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Healing the Patient of Tomorrow

These medical devices are on a commercialization track to heal the patient of tomorrow in a way that’s substantially better than previous offerings.

Products on well-understood commercialization tracks often take an incremental approach rather than trying to create paradigm-shifting technologies. In this blog, I’ll take a look at medical devices that are on a commercialization track to heal the patient of tomorrow in a way that is substantially better than previous offerings.

They are generally broken into three broad categories based on their advantages over existing medical devices: either healing the patient at home, fixing issues with existing devices, or creating non-invasive diagnostic tools.

Connected Home Use Devices

Connected home-use devices allow a patient to undergo most of their recovery or treatment at home. This increases opportunities for rest and connects unedited patient data directly to the physician rather than getting a version of the story from the patient. In most cases, patients receive more physician attention than they would from visiting clinics periodically. The medical practitioner has information access on an instant feedback loop even when the patient is at home. Home-use therapy that connects directly to healthcare providers is a fantastic example of modern therapeutics and has been explored a number of times in digital health resources.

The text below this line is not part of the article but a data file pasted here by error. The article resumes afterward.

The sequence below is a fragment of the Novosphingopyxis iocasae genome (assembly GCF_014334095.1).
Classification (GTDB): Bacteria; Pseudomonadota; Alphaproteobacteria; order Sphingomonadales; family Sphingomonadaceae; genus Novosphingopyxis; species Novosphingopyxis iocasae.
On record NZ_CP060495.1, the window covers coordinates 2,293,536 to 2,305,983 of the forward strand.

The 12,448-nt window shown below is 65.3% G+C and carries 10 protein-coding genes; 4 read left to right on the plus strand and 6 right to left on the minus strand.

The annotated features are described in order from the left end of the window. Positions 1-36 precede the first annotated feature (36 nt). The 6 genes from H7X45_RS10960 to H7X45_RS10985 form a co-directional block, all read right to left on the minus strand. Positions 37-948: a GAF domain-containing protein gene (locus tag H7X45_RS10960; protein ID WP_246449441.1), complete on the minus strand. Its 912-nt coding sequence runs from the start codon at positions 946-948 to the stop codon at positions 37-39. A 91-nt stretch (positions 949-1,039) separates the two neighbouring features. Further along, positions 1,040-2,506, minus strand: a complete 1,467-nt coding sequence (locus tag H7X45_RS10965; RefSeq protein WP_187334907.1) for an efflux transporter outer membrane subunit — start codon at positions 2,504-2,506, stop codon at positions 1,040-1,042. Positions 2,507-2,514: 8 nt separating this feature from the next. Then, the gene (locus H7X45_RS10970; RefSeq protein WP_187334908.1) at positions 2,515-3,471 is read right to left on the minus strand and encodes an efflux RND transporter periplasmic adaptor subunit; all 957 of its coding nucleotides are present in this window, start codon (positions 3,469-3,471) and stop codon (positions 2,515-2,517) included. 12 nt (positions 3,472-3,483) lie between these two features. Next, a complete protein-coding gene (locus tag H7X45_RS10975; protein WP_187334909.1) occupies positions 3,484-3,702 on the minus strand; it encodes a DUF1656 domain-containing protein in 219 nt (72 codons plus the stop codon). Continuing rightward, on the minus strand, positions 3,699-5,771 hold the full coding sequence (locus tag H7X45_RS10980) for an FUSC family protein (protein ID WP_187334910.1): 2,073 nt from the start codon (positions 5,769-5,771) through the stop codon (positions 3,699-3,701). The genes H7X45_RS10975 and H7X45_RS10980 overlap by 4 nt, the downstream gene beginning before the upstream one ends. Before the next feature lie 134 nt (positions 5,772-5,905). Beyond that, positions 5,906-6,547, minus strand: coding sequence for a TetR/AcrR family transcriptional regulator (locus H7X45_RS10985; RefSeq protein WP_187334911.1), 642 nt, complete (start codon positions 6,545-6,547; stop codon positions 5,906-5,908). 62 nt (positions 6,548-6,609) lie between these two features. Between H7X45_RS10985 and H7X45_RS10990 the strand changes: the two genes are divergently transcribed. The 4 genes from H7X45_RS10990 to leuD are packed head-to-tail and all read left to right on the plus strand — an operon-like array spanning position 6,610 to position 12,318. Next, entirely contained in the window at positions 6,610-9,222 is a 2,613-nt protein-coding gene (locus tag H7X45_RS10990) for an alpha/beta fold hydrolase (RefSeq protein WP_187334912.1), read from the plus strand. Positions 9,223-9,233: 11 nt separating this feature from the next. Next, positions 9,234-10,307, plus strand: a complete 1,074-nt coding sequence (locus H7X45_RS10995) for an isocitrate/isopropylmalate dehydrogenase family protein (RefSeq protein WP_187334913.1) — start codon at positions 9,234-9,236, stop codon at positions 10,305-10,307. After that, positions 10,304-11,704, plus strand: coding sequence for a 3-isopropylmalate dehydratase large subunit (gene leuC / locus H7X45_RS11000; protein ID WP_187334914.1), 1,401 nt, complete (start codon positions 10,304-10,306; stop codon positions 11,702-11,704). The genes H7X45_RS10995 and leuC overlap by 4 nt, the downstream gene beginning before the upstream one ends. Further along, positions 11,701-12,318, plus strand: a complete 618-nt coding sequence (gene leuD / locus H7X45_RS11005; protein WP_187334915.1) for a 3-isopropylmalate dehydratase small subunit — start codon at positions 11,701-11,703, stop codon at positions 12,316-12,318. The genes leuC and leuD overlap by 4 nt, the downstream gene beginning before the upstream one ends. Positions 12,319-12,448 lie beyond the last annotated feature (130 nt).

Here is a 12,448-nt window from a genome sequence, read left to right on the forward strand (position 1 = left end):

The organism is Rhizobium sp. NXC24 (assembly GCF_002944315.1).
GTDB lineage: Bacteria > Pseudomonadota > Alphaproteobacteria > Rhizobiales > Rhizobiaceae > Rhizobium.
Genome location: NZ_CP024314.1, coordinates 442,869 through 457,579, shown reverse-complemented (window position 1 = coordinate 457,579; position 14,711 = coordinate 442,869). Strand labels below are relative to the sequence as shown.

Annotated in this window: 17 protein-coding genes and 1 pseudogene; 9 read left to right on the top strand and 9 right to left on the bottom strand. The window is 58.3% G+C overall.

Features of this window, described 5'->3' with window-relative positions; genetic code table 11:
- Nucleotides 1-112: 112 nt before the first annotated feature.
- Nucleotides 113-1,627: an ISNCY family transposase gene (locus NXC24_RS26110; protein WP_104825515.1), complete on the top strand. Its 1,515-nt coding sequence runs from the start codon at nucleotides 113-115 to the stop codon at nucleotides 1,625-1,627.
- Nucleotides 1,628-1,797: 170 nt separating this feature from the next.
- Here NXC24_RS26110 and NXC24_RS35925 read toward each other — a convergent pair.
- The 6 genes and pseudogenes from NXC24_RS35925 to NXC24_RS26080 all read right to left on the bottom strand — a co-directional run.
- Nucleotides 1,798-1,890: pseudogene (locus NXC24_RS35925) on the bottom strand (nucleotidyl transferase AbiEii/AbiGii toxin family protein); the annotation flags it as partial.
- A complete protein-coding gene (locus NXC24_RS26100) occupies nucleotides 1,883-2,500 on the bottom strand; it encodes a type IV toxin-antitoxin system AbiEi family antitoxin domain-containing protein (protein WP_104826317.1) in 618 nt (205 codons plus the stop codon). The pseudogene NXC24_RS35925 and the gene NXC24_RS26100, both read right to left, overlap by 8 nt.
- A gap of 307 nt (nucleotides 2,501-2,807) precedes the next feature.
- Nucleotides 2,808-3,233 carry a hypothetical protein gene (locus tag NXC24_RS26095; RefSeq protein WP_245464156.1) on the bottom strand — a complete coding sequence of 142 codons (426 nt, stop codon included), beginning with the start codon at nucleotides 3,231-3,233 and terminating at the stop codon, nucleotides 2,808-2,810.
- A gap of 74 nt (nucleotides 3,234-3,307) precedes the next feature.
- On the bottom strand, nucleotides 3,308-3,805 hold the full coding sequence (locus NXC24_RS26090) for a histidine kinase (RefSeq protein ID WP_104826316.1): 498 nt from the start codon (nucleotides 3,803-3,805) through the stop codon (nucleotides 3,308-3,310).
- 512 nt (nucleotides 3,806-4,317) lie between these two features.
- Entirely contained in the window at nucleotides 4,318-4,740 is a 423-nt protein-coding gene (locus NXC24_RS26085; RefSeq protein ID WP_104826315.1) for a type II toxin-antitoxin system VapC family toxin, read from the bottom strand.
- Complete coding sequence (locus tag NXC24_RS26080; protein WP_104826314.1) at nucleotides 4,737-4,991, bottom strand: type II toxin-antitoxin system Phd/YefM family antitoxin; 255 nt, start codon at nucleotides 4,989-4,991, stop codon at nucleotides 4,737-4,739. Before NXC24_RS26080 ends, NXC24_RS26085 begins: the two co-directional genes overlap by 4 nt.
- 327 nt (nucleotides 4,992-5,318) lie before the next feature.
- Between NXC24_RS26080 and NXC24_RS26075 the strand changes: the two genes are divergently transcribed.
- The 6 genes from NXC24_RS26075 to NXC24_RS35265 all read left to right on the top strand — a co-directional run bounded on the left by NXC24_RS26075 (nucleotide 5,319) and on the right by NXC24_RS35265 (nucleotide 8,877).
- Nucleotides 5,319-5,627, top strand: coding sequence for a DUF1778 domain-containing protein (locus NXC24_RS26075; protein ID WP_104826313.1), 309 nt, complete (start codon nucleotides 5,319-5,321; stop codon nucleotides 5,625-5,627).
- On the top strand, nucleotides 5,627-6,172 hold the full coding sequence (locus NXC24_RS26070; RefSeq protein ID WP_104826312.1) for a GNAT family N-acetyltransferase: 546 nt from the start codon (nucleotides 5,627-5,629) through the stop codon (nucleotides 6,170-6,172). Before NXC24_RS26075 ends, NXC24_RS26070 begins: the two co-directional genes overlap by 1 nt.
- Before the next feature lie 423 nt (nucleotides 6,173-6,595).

Patients using these devices can take part in their own care, where appropriate. Usage and improvement data, along with target achievements, motivate many patients to stick with their doctor-recommended plan. The detailed data can also be ported over to different facilities for additional medical support.

A number of medical devices utilize a home-use approach. Examples include tinnitus therapy, home dialysis, and corrective knee surgery recovery tracking. Collectively, these conditions affect millions of people each year. Home use devices improve efficacy, safety, and comfort for patients who may be adversely affected (or simply inconvenienced) by traveling to a clinical site.

Improving Current Standards of Care

Care is often based on the most accurate and successful procedures available in the current era. As time goes on, better technology and understanding of underlying conditions lead to new devices that may be better solutions than current standards. For example, the most common surgery in the world is cataract surgery, during which the eye’s natural lens gets replaced with an artificial lens. Standard artificial lenses can’t change focus, meaning post-operative patients will require reading glasses for the rest of their lives. New accommodating artificial lenses allow patients to be able to change their focus normally again, leading to improved lives after their surgery.

Medical devices that attempt to improve the standard of care are often presented with the same advantages and disadvantages. The advantages are that the metric for success is clear (better than the current standard), the workflow and economics are well understood from the beginning of its development (in the case of the accommodating IOL, the reimbursement, logistics of care, and actual surgical procedure itself would be very similar), and there is typically a well understood potential market. Disadvantages may include a reluctance on the part of the users to shift from the current standard due to fear of change or lack of significant advantages.